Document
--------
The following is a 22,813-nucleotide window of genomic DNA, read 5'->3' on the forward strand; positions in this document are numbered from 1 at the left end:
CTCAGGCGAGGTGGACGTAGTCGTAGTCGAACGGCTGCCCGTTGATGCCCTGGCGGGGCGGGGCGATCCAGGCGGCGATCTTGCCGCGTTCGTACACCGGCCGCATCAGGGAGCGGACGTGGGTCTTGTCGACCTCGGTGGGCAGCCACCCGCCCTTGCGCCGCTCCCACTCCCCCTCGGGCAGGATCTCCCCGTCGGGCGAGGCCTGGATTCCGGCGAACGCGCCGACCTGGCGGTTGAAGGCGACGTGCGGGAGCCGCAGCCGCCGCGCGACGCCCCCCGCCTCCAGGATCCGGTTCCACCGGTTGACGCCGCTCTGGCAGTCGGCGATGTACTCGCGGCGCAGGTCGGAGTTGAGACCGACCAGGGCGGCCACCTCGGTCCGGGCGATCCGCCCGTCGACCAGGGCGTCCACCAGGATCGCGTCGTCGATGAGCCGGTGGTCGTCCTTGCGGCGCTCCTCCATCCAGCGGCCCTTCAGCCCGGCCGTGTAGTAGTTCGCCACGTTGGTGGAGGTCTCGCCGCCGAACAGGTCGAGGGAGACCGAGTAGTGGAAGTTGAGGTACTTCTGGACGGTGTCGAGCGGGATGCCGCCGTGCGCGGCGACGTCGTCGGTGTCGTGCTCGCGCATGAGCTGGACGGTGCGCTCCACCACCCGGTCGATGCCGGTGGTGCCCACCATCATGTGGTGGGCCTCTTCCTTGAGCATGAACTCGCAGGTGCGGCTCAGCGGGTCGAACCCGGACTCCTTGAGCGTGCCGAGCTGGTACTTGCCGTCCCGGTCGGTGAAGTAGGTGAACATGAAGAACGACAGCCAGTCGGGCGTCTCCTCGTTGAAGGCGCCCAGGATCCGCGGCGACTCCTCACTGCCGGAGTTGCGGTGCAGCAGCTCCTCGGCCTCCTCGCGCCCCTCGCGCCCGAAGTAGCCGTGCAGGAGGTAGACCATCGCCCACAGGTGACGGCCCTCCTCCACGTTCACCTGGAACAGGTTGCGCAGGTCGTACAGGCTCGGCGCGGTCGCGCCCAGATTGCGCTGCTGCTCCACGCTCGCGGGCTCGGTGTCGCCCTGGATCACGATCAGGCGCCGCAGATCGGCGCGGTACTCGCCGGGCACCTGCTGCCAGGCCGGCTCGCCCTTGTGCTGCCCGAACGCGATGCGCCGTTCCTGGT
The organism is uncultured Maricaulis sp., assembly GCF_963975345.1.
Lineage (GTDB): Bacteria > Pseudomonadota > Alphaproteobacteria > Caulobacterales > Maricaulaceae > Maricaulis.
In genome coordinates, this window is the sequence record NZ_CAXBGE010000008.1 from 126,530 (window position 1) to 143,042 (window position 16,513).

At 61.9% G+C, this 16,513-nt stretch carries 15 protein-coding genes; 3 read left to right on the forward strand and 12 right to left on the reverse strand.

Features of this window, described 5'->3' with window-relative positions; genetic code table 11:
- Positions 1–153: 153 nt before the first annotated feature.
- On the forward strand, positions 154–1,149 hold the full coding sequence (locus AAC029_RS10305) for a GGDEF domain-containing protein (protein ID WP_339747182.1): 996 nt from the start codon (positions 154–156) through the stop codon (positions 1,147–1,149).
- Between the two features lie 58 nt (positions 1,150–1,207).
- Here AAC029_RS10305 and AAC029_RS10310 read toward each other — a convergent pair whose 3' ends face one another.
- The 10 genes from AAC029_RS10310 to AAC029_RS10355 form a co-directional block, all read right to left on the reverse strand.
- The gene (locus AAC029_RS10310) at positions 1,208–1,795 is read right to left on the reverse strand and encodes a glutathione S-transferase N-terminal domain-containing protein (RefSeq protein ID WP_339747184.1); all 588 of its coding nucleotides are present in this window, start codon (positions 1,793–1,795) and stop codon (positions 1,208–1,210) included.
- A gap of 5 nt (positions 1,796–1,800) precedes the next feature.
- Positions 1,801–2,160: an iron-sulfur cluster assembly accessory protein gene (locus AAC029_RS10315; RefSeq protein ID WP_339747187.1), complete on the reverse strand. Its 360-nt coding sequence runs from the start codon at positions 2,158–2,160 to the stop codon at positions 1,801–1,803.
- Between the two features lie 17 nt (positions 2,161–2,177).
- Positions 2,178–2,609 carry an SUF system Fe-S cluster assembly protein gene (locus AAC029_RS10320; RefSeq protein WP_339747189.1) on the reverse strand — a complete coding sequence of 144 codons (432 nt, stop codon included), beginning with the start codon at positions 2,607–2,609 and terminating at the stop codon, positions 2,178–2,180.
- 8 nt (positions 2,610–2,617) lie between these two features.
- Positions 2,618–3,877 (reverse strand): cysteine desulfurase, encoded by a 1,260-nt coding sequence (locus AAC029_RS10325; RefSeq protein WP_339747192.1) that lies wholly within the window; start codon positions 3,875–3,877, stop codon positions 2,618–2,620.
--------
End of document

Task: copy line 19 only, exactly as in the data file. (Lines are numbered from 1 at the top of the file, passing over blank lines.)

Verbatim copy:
- Positions 2,618–3,877 (reverse strand): cysteine desulfurase, encoded by a 1,260-nt coding sequence (locus AAC029_RS10325; RefSeq protein WP_339747192.1) that lies wholly within the window; start codon positions 3,875–3,877, stop codon positions 2,618–2,620.